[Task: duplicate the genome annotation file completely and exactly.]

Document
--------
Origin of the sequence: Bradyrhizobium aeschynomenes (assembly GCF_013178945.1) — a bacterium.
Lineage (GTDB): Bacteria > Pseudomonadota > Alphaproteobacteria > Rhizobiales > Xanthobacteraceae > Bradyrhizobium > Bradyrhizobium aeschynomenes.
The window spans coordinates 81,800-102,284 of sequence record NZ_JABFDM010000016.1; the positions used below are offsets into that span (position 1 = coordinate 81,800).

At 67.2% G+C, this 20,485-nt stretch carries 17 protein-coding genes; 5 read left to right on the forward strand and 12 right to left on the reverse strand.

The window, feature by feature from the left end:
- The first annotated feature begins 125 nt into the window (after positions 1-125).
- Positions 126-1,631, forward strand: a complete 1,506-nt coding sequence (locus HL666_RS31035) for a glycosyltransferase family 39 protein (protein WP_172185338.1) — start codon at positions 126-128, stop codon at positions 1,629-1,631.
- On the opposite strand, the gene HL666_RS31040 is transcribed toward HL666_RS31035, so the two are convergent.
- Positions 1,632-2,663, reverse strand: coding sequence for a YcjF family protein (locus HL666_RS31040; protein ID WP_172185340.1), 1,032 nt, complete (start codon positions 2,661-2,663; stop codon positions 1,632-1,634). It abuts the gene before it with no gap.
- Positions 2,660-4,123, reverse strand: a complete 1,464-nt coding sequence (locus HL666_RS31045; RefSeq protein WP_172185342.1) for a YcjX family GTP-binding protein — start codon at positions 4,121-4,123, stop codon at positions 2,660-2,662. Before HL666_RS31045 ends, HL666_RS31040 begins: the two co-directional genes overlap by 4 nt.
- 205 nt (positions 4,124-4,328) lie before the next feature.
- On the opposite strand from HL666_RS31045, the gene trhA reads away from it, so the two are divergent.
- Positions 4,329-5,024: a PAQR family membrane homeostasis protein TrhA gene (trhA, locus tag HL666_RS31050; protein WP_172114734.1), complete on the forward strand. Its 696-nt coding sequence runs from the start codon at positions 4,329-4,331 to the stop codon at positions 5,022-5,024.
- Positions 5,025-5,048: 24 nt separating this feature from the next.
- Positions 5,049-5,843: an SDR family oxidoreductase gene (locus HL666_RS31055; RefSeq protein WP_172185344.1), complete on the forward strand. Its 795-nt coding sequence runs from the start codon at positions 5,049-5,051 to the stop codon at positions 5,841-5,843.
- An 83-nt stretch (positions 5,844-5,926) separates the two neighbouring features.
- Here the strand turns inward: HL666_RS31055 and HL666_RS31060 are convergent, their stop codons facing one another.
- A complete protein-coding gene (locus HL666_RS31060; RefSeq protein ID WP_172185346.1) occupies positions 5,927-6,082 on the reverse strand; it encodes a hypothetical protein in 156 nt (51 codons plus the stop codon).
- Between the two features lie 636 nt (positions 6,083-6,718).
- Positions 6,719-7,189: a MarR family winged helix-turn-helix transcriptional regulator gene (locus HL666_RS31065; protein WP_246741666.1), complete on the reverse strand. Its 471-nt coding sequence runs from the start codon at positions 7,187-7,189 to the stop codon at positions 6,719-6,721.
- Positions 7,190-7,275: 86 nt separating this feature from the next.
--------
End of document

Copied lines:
Origin of the sequence: Bradyrhizobium aeschynomenes (assembly GCF_013178945.1) — a bacterium.
Lineage (GTDB): Bacteria > Pseudomonadota > Alphaproteobacteria > Rhizobiales > Xanthobacteraceae > Bradyrhizobium > Bradyrhizobium aeschynomenes.
The window spans coordinates 81,800-102,284 of sequence record NZ_JABFDM010000016.1; the positions used below are offsets into that span (position 1 = coordinate 81,800).

At 67.2% G+C, this 20,485-nt stretch carries 17 protein-coding genes; 5 read left to right on the forward strand and 12 right to left on the reverse strand.

The window, feature by feature from the left end:
- The first annotated feature begins 125 nt into the window (after positions 1-125).
- Positions 126-1,631, forward strand: a complete 1,506-nt coding sequence (locus HL666_RS31035) for a glycosyltransferase family 39 protein (protein WP_172185338.1) — start codon at positions 126-128, stop codon at positions 1,629-1,631.
- On the opposite strand, the gene HL666_RS31040 is transcribed toward HL666_RS31035, so the two are convergent.
- Positions 1,632-2,663, reverse strand: coding sequence for a YcjF family protein (locus HL666_RS31040; protein ID WP_172185340.1), 1,032 nt, complete (start codon positions 2,661-2,663; stop codon positions 1,632-1,634). It abuts the gene before it with no gap.
- Positions 2,660-4,123, reverse strand: a complete 1,464-nt coding sequence (locus HL666_RS31045; RefSeq protein WP_172185342.1) for a YcjX family GTP-binding protein — start codon at positions 4,121-4,123, stop codon at positions 2,660-2,662. Before HL666_RS31045 ends, HL666_RS31040 begins: the two co-directional genes overlap by 4 nt.
- 205 nt (positions 4,124-4,328) lie before the next feature.
- On the opposite strand from HL666_RS31045, the gene trhA reads away from it, so the two are divergent.
- Positions 4,329-5,024: a PAQR family membrane homeostasis protein TrhA gene (trhA, locus tag HL666_RS31050; protein WP_172114734.1), complete on the forward strand. Its 696-nt coding sequence runs from the start codon at positions 4,329-4,331 to the stop codon at positions 5,022-5,024.
- Positions 5,025-5,048: 24 nt separating this feature from the next.
- Positions 5,049-5,843: an SDR family oxidoreductase gene (locus HL666_RS31055; RefSeq protein WP_172185344.1), complete on the forward strand. Its 795-nt coding sequence runs from the start codon at positions 5,049-5,051 to the stop codon at positions 5,841-5,843.
- An 83-nt stretch (positions 5,844-5,926) separates the two neighbouring features.
- Here the strand turns inward: HL666_RS31055 and HL666_RS31060 are convergent, their stop codons facing one another.
- A complete protein-coding gene (locus HL666_RS31060; RefSeq protein ID WP_172185346.1) occupies positions 5,927-6,082 on the reverse strand; it encodes a hypothetical protein in 156 nt (51 codons plus the stop codon).
- Between the two features lie 636 nt (positions 6,083-6,718).
- Positions 6,719-7,189: a MarR family winged helix-turn-helix transcriptional regulator gene (locus HL666_RS31065; protein WP_246741666.1), complete on the reverse strand. Its 471-nt coding sequence runs from the start codon at positions 7,187-7,189 to the stop codon at positions 6,719-6,721.
- Positions 7,190-7,275: 86 nt separating this feature from the next.